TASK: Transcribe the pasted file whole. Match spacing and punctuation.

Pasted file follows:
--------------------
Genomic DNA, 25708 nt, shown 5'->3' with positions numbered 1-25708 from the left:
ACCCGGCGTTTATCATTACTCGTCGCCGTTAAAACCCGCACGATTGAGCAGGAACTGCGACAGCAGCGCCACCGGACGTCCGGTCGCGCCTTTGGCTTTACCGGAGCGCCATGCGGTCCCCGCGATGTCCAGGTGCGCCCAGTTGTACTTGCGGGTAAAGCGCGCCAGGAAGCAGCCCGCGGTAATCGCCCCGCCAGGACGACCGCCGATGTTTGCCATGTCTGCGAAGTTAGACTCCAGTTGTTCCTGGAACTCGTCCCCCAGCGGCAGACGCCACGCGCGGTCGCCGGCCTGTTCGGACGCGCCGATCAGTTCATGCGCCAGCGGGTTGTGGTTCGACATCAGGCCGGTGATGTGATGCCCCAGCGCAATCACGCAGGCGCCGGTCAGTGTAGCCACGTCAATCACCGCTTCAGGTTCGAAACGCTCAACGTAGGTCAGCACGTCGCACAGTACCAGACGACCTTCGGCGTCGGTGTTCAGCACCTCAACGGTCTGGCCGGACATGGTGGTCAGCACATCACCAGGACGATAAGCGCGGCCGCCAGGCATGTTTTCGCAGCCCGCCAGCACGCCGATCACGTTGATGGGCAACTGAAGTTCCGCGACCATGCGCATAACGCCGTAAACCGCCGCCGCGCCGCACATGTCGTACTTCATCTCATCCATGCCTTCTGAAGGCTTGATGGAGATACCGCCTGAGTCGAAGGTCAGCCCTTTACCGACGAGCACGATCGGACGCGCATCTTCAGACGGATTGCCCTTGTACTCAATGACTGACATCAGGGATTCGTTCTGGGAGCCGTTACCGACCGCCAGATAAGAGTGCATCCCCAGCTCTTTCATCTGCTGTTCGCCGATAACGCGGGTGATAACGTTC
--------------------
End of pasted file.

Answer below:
Genomic DNA, 25708 nt, shown 5'->3' with positions numbered 1-25708 from the left:
ACCCGGCGTTTATCATTACTCGTCGCCGTTAAAACCCGCACGATTGAGCAGGAACTGCGACAGCAGCGCCACCGGACGTCCGGTCGCGCCTTTGGCTTTACCGGAGCGCCATGCGGTCCCCGCGATGTCCAGGTGCGCCCAGTTGTACTTGCGGGTAAAGCGCGCCAGGAAGCAGCCCGCGGTAATCGCCCCGCCAGGACGACCGCCGATGTTTGCCATGTCTGCGAAGTTAGACTCCAGTTGTTCCTGGAACTCGTCCCCCAGCGGCAGACGCCACGCGCGGTCGCCGGCCTGTTCGGACGCGCCGATCAGTTCATGCGCCAGCGGGTTGTGGTTCGACATCAGGCCGGTGATGTGATGCCCCAGCGCAATCACGCAGGCGCCGGTCAGTGTAGCCACGTCAATCACCGCTTCAGGTTCGAAACGCTCAACGTAGGTCAGCACGTCGCACAGTACCAGACGACCTTCGGCGTCGGTGTTCAGCACCTCAACGGTCTGGCCGGACATGGTGGTCAGCACATCACCAGGACGATAAGCGCGGCCGCCAGGCATGTTTTCGCAGCCCGCCAGCACGCCGATCACGTTGATGGGCAACTGAAGTTCCGCGACCATGCGCATAACGCCGTAAACCGCCGCCGCGCCGCACATGTCGTACTTCATCTCATCCATGCCTTCTGAAGGCTTGATGGAGATACCGCCTGAGTCGAAGGTCAGCCCTTTACCGACGAGCACGATCGGACGCGCATCTTCAGACGGATTGCCCTTGTACTCAATGACTGACATCAGGGATTCGTTCTGGGAGCCGTTACCGACCGCCAGATAAGAGTGCATCCCCAGCTCTTTCATCTGCTGTTCGCCGATAACGCGGGTGATAACGTTC